In 2018, not having a presence on social media is akin to commercial suicide. The opportunities for reach and engagement are simply too good, while customers actively expect to be able interact with the brands they like on social. Almost anyone in the industry would echo that sentiment, but there is a danger that brands are doing social for social's sake, and that time and money spent on social could be better spent appealing to target audiences outside of the social space.
And, despite the current landscape, UK pub chain JD Wetherspoon has done the unthinkable and taken the decision to shut down its social media accounts. Going forward, Wetherspoons will "continue to release news stories and information about forthcoming events on [its] website (jdwetherspoon.com) and in [its] printed magazine – Wetherspoon News," a statement earlier this month read. To anyone that has kept up with digital trends in the last decade, the rejection of social media in favour of print media will fly in the face of every recommendation and prediction we've had with regard to customer interaction.
The reason Wetherspoons took the decision is that, in the context of its unbelievable reach and popularity, its social media accounts were barely interacted with. Marketing Week calculated that the average tweet from the pub giant drew just six retweets and four likes, a paltry sum given the three million pints it sells every week. This suggests that a lot of its customers aren't active social media users, and the ones that are simply aren't that interested in interacting with a ubiquitous pub chain online. As a result, owner Tim Martin is convinced that the deletion of the social media accounts won't affect the business at all. If anything, he expects, it will take away a "distraction" for his staff and allow them to focus on what matters - serving customers.
Despite the company's immense size, Martin has a knack for reading his customers, knowing what they want from the brand and having absolutely no problem going against the grain if he believes it to be right for the business. Openly rejecting business tools like Big Data and artificial intelligence (at least publicly), Martin is a throwback to business leaders that acted with their gut and made a point of at least pretending that they identify with their target customers. Even so, his rejection of modern digital marketing techniques shouldn't be confused with a rustic, no-nonsense approach. They come from a place of untouchability.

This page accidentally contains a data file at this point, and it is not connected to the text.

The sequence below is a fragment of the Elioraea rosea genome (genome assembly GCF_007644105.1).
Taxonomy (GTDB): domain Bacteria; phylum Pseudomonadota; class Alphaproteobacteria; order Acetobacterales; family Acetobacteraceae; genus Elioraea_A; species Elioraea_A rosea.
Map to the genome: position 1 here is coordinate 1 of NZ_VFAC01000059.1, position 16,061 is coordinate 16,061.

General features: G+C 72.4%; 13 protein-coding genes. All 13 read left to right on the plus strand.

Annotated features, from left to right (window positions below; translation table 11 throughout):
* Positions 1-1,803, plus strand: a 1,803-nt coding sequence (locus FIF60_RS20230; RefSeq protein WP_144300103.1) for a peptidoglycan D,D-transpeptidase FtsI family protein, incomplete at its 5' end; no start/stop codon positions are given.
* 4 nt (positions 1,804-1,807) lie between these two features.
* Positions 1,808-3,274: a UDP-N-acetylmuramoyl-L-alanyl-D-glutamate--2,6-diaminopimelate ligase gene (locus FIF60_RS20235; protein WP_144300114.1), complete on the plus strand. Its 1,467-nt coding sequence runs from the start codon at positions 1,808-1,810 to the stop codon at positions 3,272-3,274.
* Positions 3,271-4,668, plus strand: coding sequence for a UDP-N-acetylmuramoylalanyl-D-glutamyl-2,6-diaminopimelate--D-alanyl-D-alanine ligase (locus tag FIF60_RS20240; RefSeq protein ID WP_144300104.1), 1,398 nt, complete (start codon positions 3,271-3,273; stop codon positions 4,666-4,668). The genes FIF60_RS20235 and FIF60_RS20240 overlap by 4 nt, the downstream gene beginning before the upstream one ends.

Ultimately, Martin is in the privileged position of having a pre-tax profit of over £76 million to play with, his establishments so culturally embedded into the UK that it's difficult to imagine a business decision that could spell genuine disaster at any scale. Wetherspoons has 37,000 employees across just under 1,000 outlets, and has an untouchable reputation for value.
The majority of businesses can, of course, benefit from using social media in some capacity. It gives customers a platform on which to have direct contact with the brands they like, and 71% of consumers who have had a good experience with a brand on social are likely to recommend that brand to others, according to Ambassador. Those that get it right can build a reputation auxiliary to that of their product and marketing campaigns, while the opportunities for seamless customer service afforded by an active social media profile can be invaluable. What Martin and Wetherspoon's decision illustrates, though, is the need to understand your audience deeply and not assume that your core customers will be interested in interaction with your Twitter profile. If, indeed, the strive to be active on social was a distraction for his countless management teams, then the decision to remove that unnecessary extra responsibility will likely bear fruit.
The takeaway for less established brands is perhaps to assess which social media platforms best apply to their audience. If there is no discernible business impact from your Twitter presence, could that time not be better spent elsewhere? Yes, social media is an integral part of modern digital marketing, but spreading yourself too thin over every platform out there for fear of missing out can actually damage a business.